FedEx expands hybrid-electric fleet by 50%

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FedEx Corp. on Tuesday, July 21, announced the addition of 92 hybrid-electric trucks to its delivery fleet – the first standard FedEx delivery trucks converted to hybrid-electric systems. The Memphis, Tenn.-based company says the addition of the 92 trucks increases its fleet of hybrid-electric vehicles by more than 50 percent, from 172 to 264.

FedEx says its hybrid-electric fleet has logged more than four million miles of revenue service since being introduced in 2004, reducing fuel use by 150,000 gallons and carbon-dioxide emissions by 1,521 metric tons, which is equivalent to removing 279 cars from the road annually.

The hybrid conversions were produced in Charlotte, N.C., during the past six months and created 50 new, temporary green jobs in the area. The converted hybrids were developed with Freightliner Custom Chassis Corp. (FCCC) and Eaton Corp., which provided the hybrid-electric systems. The standard FedEx trucks used in the retrofit program were 2000 or 2001 models with 300,000 to 500,000 miles driven. FedEx says an added benefit of the conversion program is that it not only reduces pollution but also extends the life of the vehicles, helping to eliminate waste production and creating a reduce-and-reuse program.

“The conversion of these standard FedEx trucks into hybrids is the latest milestone in our drive to advance and adopt hybrid technology into our fleet and the broader industry,” says John Formisano, vice president of global vehicles for FedEx Express. “FedEx and our suppliers have demonstrated that converted hybrids are a viable lower-cost option compared to purchasing new hybrids. We now need government incentives to end a Catch-22 situation – production volumes are low due to high cost, and costs will only come down with higher production volumes.”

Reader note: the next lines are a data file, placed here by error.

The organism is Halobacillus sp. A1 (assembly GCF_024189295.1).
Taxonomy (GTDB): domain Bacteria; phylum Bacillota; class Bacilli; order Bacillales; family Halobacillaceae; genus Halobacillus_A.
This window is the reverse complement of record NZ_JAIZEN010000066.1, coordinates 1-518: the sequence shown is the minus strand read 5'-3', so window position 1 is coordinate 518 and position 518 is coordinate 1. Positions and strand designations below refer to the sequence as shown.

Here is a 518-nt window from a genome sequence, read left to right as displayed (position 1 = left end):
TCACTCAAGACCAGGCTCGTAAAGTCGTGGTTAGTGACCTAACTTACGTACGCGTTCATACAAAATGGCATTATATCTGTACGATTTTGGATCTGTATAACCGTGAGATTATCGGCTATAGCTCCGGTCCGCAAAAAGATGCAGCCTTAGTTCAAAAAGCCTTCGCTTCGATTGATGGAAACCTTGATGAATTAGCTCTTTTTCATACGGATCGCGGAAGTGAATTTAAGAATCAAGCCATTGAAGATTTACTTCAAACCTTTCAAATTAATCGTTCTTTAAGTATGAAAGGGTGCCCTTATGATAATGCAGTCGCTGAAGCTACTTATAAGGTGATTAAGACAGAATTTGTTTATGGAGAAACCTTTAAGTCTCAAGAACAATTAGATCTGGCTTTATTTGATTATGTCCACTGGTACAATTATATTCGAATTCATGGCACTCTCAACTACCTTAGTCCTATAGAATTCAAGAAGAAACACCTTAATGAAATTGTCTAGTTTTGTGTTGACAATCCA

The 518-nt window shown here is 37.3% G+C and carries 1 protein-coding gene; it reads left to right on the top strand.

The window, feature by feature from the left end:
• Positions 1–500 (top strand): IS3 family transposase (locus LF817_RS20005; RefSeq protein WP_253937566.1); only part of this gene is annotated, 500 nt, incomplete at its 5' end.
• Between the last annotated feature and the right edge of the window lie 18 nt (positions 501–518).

The retrofit hybrid trucks are projected to improve fuel economy by 44 percent, decrease particulate matter by 96 percent and reduce smog-causing (NOx) emissions by 75 percent compared to the standard FedEx Express delivery truck. The 92 retrofitted hybrid vehicles will be placed into service in California, primarily in the Los Angeles, San Diego and San Francisco metropolitan areas.

Formisano applauded the California government for continuing to provide incentive funding for hybrid truck purchases, which allowed FedEx to place its first hybrid truck into service in the state in 2004 and continue to add hybrids to its fleet during the past five years.

The retrofit hybrids will display the FedEx EarthSmart logo, which is a symbol of the FedEx commitment to connect the world in responsible and resourceful ways that are more efficient and better for the environment. In the coming months, all FedEx hybrid trucks will be rebranded as a part of the EarthSmart initiative.

“Hybrid technology helps FedEx reduce emissions and fuel use as we work to increase the efficiency of our vehicle fleet,” says Mitch Jackson, director of environmental affairs and sustainability for FedEx Corp. “We are eager for additional government and industry support to find more affordable options for hybrid trucks, so that we may adopt them into our fleet at a faster pace.”

In converting the standard delivery vehicles, the powertrain equipment – including the engine, transmission, fuel tank and driveshaft – were replaced with a 2007 Cummins ISB 200 hp engine and Eaton hybrid-electric system. Costs were reduced by utilizing the existing chassis and body.

The vehicles feature a diesel engine coupled with an electric motor/generator and lithium-ion batteries. These batteries capture and store energy during the regenerative braking phase of vehicle operation, eliminating the need to plug into an electrical source. The hybrid controller selects the most efficient mode of operation – diesel or electric – depending upon current operating conditions and driver demand.